And let me say, for the record, that studying Latin does not substitute for studying a modern foreign language.  Kids should study both—for quite different, but equally valuable, reasons.  So, parents, think hard about what your kids are taking in middle school and high school (and, if you are lucky, in elementary school) when it comes to studying a second or third language, and don’t underestimate the value of Latin.

Parents of elementary school students:  How is vocabulary taught in your school? Do they teach Latin and Greek prefixes, roots, and suffixes?  If not, why not?  Find out.  Show the ASCD article to your principal.  Bring up the subject at a PTA meeting.  Parents should have a say in curriculum.  Have yours.

Parents of middle school and high school students:  Does your school offer Latin?  If not, why not?  Is it the lack of interest on the part of the students/parents or the inability to get a certified teacher?  Find out.  Both problems are solvable.  Ask your principal or superintendent or school board to solve them.

It’s All About the Music

It's All About the Music

Well, I was knee deep in editing about 150 college application essays for high school seniors for some weeks and finally can move on to other important things.  I have been wanting to talk with you about today’s topic ever since I read an article last summer about legendary trumpeter Herb Alpert.  (If you are too young to remember Herb Alpert & The Tijuana Brass, go listen to Alpert’s signature style on YouTube.  Start with “Tijuana Taxi” and “This Guy’s In Love With You”—and stay for all the rest.)

Before we talk about Alpert, let’s say a word or two about the value of music in your child’s education.  In the interest of full disclosure, I have one son with a bachelor’s degree and a master’s degree from Berklee College of Music and another son who is an MC and on-the-rise performer of grime in the U.S.  (If you are too old to know what grime is, head back to YouTube and look for grime artists from London, where the genre originated.)  Clearly, as a parent, I think music is crucial to a child’s education.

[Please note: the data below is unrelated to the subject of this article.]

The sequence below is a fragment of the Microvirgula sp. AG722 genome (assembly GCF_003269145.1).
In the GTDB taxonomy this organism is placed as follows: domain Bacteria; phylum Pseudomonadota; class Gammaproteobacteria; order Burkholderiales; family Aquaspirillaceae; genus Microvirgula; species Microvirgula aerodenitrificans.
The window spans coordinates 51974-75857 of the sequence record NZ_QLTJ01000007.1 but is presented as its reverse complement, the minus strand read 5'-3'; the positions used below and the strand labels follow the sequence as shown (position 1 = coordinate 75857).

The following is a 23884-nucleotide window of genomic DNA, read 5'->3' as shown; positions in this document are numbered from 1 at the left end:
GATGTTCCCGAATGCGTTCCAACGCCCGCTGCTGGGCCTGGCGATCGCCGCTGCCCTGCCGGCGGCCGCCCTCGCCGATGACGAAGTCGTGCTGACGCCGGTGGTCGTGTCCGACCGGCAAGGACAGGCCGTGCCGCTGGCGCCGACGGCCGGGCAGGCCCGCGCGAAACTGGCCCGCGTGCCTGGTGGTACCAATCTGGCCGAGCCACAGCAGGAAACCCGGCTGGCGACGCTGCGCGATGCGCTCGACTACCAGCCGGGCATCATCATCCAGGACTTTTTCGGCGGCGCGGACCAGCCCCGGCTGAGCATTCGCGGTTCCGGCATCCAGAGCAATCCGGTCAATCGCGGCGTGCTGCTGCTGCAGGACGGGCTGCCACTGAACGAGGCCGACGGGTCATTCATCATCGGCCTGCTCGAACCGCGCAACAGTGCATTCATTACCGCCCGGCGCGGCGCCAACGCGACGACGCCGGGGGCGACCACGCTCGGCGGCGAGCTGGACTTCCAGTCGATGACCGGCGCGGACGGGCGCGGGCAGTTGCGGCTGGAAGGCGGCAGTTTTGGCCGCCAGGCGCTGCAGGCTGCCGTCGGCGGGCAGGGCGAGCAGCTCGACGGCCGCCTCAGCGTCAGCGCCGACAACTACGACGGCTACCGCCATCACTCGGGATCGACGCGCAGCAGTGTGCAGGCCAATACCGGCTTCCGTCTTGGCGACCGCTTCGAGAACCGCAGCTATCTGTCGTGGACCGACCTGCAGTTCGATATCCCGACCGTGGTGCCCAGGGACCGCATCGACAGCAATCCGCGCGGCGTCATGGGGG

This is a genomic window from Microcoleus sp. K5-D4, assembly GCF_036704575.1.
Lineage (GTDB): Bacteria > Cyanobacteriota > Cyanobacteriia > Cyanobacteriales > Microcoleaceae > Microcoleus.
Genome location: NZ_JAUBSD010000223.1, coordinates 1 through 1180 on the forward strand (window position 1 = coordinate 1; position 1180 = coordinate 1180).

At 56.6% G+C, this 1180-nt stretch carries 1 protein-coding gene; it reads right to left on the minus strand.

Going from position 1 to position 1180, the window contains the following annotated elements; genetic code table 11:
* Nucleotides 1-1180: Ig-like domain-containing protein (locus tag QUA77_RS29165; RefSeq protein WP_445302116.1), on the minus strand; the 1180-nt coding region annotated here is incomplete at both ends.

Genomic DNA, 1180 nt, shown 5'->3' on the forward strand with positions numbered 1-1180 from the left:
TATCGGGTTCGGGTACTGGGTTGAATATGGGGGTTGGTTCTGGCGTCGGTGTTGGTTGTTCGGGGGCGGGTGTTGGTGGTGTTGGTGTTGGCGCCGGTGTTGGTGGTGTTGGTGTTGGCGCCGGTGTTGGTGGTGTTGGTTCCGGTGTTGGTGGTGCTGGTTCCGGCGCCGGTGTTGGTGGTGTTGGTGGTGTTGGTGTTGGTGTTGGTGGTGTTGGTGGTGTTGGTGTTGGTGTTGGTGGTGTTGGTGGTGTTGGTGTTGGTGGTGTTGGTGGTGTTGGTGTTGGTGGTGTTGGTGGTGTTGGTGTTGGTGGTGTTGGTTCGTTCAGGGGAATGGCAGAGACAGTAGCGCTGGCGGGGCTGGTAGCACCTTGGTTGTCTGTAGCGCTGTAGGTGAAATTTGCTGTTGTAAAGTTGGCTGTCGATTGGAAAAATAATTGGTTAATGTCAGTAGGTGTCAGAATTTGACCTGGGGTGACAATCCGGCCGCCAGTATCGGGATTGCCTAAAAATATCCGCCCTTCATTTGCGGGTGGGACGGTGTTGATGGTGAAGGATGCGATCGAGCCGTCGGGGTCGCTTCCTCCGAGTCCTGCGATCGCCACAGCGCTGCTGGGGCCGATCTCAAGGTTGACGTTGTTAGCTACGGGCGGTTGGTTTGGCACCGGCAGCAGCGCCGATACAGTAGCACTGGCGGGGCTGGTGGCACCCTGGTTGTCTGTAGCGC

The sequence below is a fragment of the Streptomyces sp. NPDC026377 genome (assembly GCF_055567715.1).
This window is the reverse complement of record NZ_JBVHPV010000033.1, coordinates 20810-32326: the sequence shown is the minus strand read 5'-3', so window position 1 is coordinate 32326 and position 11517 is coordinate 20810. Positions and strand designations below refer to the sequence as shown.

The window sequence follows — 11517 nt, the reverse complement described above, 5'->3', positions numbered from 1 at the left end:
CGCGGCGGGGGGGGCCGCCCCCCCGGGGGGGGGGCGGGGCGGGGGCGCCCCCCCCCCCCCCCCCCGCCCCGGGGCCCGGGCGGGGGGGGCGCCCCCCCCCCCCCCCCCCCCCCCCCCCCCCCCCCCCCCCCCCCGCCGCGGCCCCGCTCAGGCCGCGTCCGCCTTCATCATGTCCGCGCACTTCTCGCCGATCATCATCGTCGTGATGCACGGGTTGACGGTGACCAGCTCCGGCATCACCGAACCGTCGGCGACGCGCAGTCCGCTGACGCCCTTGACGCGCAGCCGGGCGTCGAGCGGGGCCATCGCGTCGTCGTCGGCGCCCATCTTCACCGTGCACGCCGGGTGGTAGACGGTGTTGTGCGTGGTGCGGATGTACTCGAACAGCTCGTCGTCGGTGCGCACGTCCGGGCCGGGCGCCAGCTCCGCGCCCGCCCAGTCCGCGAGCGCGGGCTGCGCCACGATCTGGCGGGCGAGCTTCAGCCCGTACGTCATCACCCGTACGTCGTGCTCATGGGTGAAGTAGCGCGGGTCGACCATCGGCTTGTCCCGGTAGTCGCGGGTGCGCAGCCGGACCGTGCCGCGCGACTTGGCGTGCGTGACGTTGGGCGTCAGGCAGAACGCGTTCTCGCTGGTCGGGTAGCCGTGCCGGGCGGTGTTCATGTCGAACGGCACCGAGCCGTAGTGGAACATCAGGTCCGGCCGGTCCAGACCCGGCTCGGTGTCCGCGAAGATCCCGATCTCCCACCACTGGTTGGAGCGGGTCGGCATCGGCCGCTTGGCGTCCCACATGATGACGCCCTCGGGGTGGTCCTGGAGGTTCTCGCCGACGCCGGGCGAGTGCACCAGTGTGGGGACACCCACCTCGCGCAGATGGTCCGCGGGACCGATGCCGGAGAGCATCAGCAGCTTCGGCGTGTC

When I co-founded a small Early College STEM high school in New York City, one of the first things we did was start a music program:  one required History of American Music course for all students, one elective music theory course, and an after-school performance group.  Why?  Because for some kids, music is the only reason to come to school.  Our student was Wilmer, and he is still playing music.  Parents, you might have a kid like Wilmer at home; but, even it you don’t, you have a kid who still needs a music education.

Jackie Zubrzycki reported on some recent research in the Education Week blog Curriculum Matters:

Studying music seems to have helped accelerate the cognitive development, and particularly the auditory- and speech and language-processing abilities, of a group of young children in Los Angeles.

That’s an early pair of findings from a five-year longitudinal study being conducted by researchers with the Brain and Creativity Institute at the University of Southern California, in partnership with the Los Angeles Philharmonic Association and the Heart of Los Angeles, a community center. The study, published earlier this spring in Developmental Cognitive Neurosciencechecks in on a group of students two years into an experiment about the impact of music education on students’ cognitive, social, and emotional development.

And here is just a bit of the substantial research reported by Laura Lewis Brown at PBS Parents:

Research indicates the brain of a musician, even a young one, works differently than that of a nonmusician. “There’s some good neuroscience research that children involved in music have larger growth of neural activity than people not in music training. When you’re a musician and you’re playing an instrument, you have to be using more of your brain,” says Dr. Eric Rasmussen, chair of the Early Childhood Music Department at the Peabody Preparatory of The Johns Hopkins University, where he teaches a specialized music curriculum for children aged two months to nine years.